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Since prostaglandins are bioactive lipids, they exert an autocrine or paracrine function by binding to specific GPCRs (G-protein-coupled receptors) to activate intracellular signaling and gene transcription. As key regulators of reproductive processes, prostaglandins has many functions like having a role in the hypothalamic and pituitary control of gonadotropin secretion, ovulation, in luteinization and in the corpus luteum regression.

Prostaglandins also play a key role in the inflammatory response in the body. Their biosynthesis is significantly increased in inflamed tissues and can contribute to the development of the cardinal signs of acute inflammation in the body.

Researchers stated that prostaglandins have a plethora of actions in the central nervous system that can affect the progress of inflammation in the body differently, however, further studies are being tested to inhibit the role of these lipid mediators.

Conclusion

All fats play a very important role in the body. Essential fatty acids produce many compounds in the body when they are being metabolized in the body. Since the body can not produce essential fatty acids, they have to be consumed through food. The two important essential fatty acids are omega-6 and omega-3. These two fatty supplements help the body gain the nutrients the body needs to synthesize. Prostaglandins are also a key role in the body since they affect the pathways in the hypothalamus-pituitary axis and plays the role of regulating the reproductive physiology. Some products are formulated to target the immune support by creating micronized structure to increase the surface-to-volume ratio of particles to be more available to enzymatic actions.

October is Chiropractic Health Month. To learn more about it, check out Governor Abbott’s proclamation on our website to get full details on this declaration.

The scope of our information is limited to chiropractic, musculoskeletal and nervous health issues as well as functional medicine articles, topics, and discussions. We use functional health protocols to treat injuries or chronic disorders of the musculoskeletal system. To further discuss the subject matter above, please feel free to ask Dr. Alex Jimenez or contact us at 915-850-0900 .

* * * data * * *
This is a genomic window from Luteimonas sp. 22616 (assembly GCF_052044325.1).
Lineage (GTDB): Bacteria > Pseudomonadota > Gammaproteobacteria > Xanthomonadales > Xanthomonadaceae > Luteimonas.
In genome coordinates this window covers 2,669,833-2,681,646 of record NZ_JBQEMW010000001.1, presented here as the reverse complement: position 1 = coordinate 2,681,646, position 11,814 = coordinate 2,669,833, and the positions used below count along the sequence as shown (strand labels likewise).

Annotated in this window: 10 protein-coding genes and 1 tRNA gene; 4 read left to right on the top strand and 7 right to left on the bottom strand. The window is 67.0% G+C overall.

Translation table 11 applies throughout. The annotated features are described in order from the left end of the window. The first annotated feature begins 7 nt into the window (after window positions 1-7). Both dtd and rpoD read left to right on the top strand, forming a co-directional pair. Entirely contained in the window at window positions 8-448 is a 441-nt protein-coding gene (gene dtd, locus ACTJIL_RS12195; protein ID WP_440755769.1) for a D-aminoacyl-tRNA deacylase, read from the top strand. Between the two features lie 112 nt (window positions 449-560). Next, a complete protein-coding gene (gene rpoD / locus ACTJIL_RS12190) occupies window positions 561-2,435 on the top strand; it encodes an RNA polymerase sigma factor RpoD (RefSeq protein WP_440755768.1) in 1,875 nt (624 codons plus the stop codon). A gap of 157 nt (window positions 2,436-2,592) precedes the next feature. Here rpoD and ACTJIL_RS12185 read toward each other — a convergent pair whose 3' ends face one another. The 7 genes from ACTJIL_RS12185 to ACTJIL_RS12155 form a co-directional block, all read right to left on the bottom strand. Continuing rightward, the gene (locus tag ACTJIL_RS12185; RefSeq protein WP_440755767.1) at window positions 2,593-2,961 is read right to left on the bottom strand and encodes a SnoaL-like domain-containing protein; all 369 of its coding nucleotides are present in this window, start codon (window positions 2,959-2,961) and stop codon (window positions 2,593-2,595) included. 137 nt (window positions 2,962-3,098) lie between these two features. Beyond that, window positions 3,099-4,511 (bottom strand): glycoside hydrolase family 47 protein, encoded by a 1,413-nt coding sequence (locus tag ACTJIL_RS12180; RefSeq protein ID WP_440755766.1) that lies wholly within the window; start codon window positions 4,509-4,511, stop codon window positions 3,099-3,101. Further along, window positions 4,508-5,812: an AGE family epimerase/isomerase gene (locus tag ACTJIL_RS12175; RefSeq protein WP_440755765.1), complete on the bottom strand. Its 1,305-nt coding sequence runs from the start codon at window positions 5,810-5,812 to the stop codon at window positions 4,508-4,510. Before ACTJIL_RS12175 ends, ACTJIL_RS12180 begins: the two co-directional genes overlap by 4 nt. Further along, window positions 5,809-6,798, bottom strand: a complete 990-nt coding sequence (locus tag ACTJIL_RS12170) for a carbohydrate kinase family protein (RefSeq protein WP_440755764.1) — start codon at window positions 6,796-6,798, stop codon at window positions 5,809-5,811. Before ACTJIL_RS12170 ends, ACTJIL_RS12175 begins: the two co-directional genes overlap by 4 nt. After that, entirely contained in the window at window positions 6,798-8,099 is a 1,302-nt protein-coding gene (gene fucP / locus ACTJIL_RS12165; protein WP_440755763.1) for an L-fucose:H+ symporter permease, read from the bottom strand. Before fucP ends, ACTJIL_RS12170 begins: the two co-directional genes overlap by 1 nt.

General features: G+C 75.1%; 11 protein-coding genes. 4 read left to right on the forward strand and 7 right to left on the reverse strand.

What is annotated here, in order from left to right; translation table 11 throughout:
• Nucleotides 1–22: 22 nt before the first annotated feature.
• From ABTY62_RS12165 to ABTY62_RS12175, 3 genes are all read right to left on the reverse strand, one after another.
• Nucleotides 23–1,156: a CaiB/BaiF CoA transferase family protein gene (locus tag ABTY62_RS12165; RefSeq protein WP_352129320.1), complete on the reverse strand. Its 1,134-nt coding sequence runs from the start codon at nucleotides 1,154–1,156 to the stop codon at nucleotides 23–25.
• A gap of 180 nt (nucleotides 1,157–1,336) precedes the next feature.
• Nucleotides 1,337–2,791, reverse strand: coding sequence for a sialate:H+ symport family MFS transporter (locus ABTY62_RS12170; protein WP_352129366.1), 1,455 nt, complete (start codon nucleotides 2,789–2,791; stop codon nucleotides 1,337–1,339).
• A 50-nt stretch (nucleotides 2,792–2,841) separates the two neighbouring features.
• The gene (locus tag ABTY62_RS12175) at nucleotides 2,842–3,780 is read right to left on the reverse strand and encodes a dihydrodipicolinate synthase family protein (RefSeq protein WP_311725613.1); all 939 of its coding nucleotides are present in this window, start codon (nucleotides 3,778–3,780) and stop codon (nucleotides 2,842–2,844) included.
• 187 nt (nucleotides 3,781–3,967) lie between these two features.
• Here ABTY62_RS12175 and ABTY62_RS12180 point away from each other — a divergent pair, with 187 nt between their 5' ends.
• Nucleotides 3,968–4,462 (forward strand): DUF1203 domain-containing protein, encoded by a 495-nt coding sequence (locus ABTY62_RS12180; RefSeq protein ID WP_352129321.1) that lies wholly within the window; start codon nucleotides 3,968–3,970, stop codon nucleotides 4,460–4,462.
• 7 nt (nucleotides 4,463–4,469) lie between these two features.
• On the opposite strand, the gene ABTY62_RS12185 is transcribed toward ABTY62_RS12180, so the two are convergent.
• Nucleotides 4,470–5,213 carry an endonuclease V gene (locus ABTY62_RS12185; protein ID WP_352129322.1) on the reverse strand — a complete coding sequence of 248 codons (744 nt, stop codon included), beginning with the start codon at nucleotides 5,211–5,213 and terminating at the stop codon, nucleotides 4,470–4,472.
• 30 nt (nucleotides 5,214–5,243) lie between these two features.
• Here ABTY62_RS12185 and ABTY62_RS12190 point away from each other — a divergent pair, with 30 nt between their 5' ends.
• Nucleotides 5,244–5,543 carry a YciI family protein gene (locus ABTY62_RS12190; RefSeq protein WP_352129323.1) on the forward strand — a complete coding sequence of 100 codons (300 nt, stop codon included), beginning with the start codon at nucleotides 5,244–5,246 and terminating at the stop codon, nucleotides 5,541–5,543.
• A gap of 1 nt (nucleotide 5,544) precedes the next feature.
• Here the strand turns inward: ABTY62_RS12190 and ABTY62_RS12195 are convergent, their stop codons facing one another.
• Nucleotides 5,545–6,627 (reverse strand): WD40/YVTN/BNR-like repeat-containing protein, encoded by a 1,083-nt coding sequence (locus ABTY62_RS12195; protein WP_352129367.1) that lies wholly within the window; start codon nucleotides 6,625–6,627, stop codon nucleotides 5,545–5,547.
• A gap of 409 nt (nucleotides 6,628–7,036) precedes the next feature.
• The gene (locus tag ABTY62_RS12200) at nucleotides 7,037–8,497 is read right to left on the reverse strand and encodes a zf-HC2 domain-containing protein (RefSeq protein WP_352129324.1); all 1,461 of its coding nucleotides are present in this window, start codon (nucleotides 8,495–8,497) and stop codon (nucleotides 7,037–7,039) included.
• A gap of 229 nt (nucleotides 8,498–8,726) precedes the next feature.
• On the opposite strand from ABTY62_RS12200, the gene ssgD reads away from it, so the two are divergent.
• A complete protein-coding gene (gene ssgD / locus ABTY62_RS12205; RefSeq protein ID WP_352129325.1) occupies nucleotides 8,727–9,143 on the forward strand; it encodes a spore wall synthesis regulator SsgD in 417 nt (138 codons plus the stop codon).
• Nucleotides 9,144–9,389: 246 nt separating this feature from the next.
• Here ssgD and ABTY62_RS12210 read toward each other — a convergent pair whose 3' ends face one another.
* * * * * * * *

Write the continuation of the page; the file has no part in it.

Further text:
References:

Bardin, T P. “The Role of Prostaglandins in Reproductive Physiology.” The Ohio State Medical Journal, U.S. National Library of Medicine, Oct. 1970, www.ncbi.nlm.nih.gov/pubmed/4918753.

Behrman, H R. “Prostaglandins in Hypothalamo-Pituitary and Ovarian Function.” Annual Review of Physiology, U.S. National Library of Medicine, 1979, www.ncbi.nlm.nih.gov/pubmed/373605.

Brinton, Eliot A, and R Preston Mason. “Prescription Omega-3 Fatty Acid Products Containing Highly Purified Eicosapentaenoic Acid (EPA).” Lipids in Health and Disease, BioMed Central, 31 Jan. 2017, www.ncbi.nlm.nih.gov/pubmed/28137294.

Calder, Philip C. “n-3 Polyunsaturated Fatty Acids, Inflammation, and Inflammatory Diseases.” The American Journal of Clinical Nutrition, U.S. National Library of Medicine, June 2006, www.ncbi.nlm.nih.gov/pubmed/16841861.

Di Pasquale, Mauro G. “The Essentials of Essential Fatty Acids.” Journal of Dietary Supplements, U.S. National Library of Medicine, 2009, www.ncbi.nlm.nih.gov/pubmed/22435414.

Dinan, Timothy, et al. “Investigating the Inflammatory Phenotype of Major Depression: Focus on Cytokines and Polyunsaturated Fatty Acids.” Journal of Psychiatric Research, U.S. National Library of Medicine, Jan. 2009, www.ncbi.nlm.nih.gov/pubmed/18640689.

Gibson, Robert A, et al. “Conversion of Linoleic Acid and Alpha-Linolenic Acid to Long-Chain Polyunsaturated Fatty Acids (LCPUFAs), with a Focus on Pregnancy, Lactation and the First 2 Years of Life.” Maternal & Child Nutrition, U.S. National Library of Medicine, Apr. 2011, www.ncbi.nlm.nih.gov/pubmed/21366864.

Guesnet, Philippe, and Jean-Marc Alessandri. “Docosahexaenoic Acid (DHA) and the Developing Central Nervous System (CNS) – Implications for Dietary Recommendations.” Biochimie, U.S. National Library of Medicine, Jan. 2011, www.ncbi.nlm.nih.gov/pubmed/20478353.

Gunnars, Kris. “What Are Omega-3 Fatty Acids? Explained in Simple Terms.” Healthline, 23 May 2019, www.healthline.com/nutrition/what-are-omega-3-fatty-acids.

Innes, Jacqueline K, and Philip C Calder. “Omega-6 Fatty Acids and Inflammation.” Prostaglandins, Leukotrienes, and Essential Fatty Acids, U.S. National Library of Medicine, May 2018, www.ncbi.nlm.nih.gov/pubmed/29610056.

Jabbour, H N, and K J Sales. “Prostaglandin Receptor Signalling and Function in Human Endometrial Pathology.” Trends in Endocrinology and Metabolism: TEM, U.S. National Library of Medicine, Oct. 2004, www.ncbi.nlm.nih.gov/pubmed/15380812.

Kapoor, Rakesh, and Yung-Sheng Huang. “Gamma Linolenic Acid: an Antiinflammatory Omega-6 Fatty Acid.” Current Pharmaceutical Biotechnology, U.S. National Library of Medicine, Dec. 2006, www.ncbi.nlm.nih.gov/pubmed/17168669.

Kenny, F S, et al. “Gamma Linolenic Acid with Tamoxifen as Primary Therapy in Breast Cancer.” International Journal of Cancer, U.S. National Library of Medicine, 1 Mar. 2000, www.ncbi.nlm.nih.gov/pubmed/10699943.

Khanapure, Subhash P, et al. “Eicosanoids in Inflammation: Biosynthesis, Pharmacology, and Therapeutic Frontiers.” Current Topics in Medicinal Chemistry, U.S. National Library of Medicine, 2007, www.ncbi.nlm.nih.gov/pubmed/17305573.